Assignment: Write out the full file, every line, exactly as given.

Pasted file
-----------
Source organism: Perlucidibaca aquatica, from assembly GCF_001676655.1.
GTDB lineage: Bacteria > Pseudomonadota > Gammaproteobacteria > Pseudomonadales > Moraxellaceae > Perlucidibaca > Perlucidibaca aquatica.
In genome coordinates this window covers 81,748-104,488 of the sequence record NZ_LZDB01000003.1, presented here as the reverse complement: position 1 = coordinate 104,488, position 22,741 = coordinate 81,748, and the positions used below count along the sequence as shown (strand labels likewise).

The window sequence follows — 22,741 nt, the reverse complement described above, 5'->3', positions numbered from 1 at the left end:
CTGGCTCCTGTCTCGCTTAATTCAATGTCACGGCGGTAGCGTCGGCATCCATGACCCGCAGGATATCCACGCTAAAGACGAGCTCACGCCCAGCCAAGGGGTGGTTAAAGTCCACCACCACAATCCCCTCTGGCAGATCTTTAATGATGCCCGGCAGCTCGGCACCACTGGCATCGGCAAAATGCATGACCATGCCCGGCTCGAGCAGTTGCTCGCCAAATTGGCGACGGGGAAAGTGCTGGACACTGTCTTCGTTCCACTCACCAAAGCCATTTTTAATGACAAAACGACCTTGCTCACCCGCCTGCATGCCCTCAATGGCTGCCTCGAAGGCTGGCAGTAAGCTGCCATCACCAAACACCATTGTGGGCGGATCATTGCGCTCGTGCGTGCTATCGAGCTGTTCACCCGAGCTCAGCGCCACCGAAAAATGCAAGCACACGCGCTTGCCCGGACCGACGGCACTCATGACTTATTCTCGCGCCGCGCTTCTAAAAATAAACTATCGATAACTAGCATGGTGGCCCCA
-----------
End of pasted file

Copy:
Source organism: Perlucidibaca aquatica, from assembly GCF_001676655.1.
GTDB lineage: Bacteria > Pseudomonadota > Gammaproteobacteria > Pseudomonadales > Moraxellaceae > Perlucidibaca > Perlucidibaca aquatica.
In genome coordinates this window covers 81,748-104,488 of the sequence record NZ_LZDB01000003.1, presented here as the reverse complement: position 1 = coordinate 104,488, position 22,741 = coordinate 81,748, and the positions used below count along the sequence as shown (strand labels likewise).

The window sequence follows — 22,741 nt, the reverse complement described above, 5'->3', positions numbered from 1 at the left end:
CTGGCTCCTGTCTCGCTTAATTCAATGTCACGGCGGTAGCGTCGGCATCCATGACCCGCAGGATATCCACGCTAAAGACGAGCTCACGCCCAGCCAAGGGGTGGTTAAAGTCCACCACCACAATCCCCTCTGGCAGATCTTTAATGATGCCCGGCAGCTCGGCACCACTGGCATCGGCAAAATGCATGACCATGCCCGGCTCGAGCAGTTGCTCGCCAAATTGGCGACGGGGAAAGTGCTGGACACTGTCTTCGTTCCACTCACCAAAGCCATTTTTAATGACAAAACGACCTTGCTCACCCGCCTGCATGCCCTCAATGGCTGCCTCGAAGGCTGGCAGTAAGCTGCCATCACCAAACACCATTGTGGGCGGATCATTGCGCTCGTGCGTGCTATCGAGCTGTTCACCCGAGCTCAGCGCCACCGAAAAATGCAAGCACACGCGCTTGCCCGGACCGACGGCACTCATGACTTATTCTCGCGCCGCGCTTCTAAAAATAAACTATCGATAACTAGCATGGTGGCCCCA